REDU, Belgium (ESA PR) — ESA Academy is proud to announce that the new CubeSat Support Facility (CSF) is now open and has successfully completed its first test campaigns. Its purpose: offer training and test facilities for university students that are part, or aiming to be part, of ESA’s educational CubeSat initiatives such as Fly Your Satellite!
The CSF is an assembly integration and testing facility for CubeSats, located at the ESA Education Training Centre, based at the ESEC-Galaxia facility in Redu, Belgium. It is state of the art, designed and equipped according to industry quality standards.
The CSF boasts a cleanroom, along with the necessary equipment to perform integration activities and environmental tests on CubeSats and their subsystems – including complex and specialised equipment not often found in universities. With this new facility, the ESA Education Programme is now able to provide CubeSat projects with end-to-end support, and to offer opportunities to participate in CubeSat projects to a large number of universities. This will all contribute to helping students gain knowledge and experience in satellite engineering and space project management.
Two main pieces of equipment will be particularly useful to students using the facilities:
- A Thermal Vacuum Chamber, to recreate the vacuum and temperature conditions that CubeSats will experience in space, with temperatures varying from extreme heat to extreme cold. This is an essential test to ensure that satellites can survive the harsh conditions of space.
- A 20 kN Electrodynamic Shaker system, to perform vibration tests on CubeSats. This essentially mimics the violent vibrations that a satellite would experience during launch.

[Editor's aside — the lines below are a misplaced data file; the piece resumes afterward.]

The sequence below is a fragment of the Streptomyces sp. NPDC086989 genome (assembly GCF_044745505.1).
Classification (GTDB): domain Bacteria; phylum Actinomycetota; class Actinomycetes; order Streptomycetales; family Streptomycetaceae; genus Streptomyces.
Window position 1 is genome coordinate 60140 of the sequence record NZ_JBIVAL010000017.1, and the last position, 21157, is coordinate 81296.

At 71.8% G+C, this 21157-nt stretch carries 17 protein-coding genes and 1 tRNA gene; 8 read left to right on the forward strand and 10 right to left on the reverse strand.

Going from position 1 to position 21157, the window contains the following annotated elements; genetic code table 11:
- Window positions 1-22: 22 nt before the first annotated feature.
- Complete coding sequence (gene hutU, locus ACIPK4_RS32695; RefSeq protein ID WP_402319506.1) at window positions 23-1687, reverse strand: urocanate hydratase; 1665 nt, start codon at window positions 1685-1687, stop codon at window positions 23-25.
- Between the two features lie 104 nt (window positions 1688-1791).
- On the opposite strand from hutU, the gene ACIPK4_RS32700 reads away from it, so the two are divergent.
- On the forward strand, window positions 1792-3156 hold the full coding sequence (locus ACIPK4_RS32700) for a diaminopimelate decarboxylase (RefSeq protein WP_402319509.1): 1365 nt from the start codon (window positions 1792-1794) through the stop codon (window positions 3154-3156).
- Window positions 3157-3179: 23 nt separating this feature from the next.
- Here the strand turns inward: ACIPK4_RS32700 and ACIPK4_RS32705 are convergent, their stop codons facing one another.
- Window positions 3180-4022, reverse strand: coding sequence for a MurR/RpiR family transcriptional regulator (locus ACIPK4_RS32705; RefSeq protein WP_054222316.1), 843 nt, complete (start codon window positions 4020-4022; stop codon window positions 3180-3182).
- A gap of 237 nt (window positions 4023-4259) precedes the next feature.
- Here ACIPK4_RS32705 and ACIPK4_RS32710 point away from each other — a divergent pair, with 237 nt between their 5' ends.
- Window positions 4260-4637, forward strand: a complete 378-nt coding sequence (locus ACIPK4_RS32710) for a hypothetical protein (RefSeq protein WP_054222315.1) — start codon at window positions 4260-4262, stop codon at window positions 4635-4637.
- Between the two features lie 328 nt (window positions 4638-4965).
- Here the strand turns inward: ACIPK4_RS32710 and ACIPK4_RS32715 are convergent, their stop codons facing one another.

The CSF will primarily be used by teams participating in ESA Academy’s Fly Your Satellite! CubeSat Programme, but in the near future there will be additional innovative courses offered to help university students to learn about environmental testing with hands-on activities and lectures from experts.
During December, the CSF was put to good use with three full weeks of environmental test campaigns with student teams participating in the Fly Your Satellite! Programme.
The UoS3 team (University of Southampton, UK) and the EIRSAT-1 team (University College Dublin, Ireland) performed thermal vacuum tests on their in-house developed Antenna Deployment Mechanisms. Both teams successfully demonstrated the ability of their mechanisms to deploy the antennas after being exposed to thermal cycling and vacuum. The teams moreover obtained critical information about functionality in extreme cold, which will help them to make further improvements to their designs. Additionally, the EIRSAT-1 Antenna Deployment Mechanism underwent vibration testing, followed by a successful deployment test.
The last week before Christmas, the 3CAT-4 team from the Polytechnic University of Catalonia started the tests of their Nadir Antenna Deployment Mechanism in the thermal vacuum chamber.
“Testing a piece of our flight hardware at the new thermal vacuum facilities at ESEC was a very valuable experience and there were many lessons to be learnt,” said Philip Hawkins, one of the participating students from the UoS3 team. “The opportunity was definitely a great contribution to the project as well as professional development of the team members involved.”
During the tests, the students could liaise directly with ESA experts from the ESTEC Test Centre and the Mechanical Systems Laboratory, who travelled to ESEC-Galaxia to help with the preparation and execution of these test campaigns. Students were able to learn first-hand what an environmental test campaign is like, and participated actively in every phase of the process, including: preparation of the test procedures, participation in the Test Readiness Review, preparation of the test-set up, and supporting the operation of the test equipment.
“We had a fantastic test campaign at ESEC. We spent three days using the thermal vacuum chamber, where we had several successful deployments of our antenna module”, said Jack Reilly, a student from the EIRSAT-1 team. “We uncovered some issues which may have been missed without the opportunity to test at extreme temperatures. Now that we’ve identified these issues we can work on improving our procedures for the future.”
These campaigns are just the first of many that will be carried out in the CubeSat Support Facility with Fly Your Satellite! CubeSat teams, to help them prepare for the launch and mission operations.
You can read more about the current Fly Your Satellite! teams here.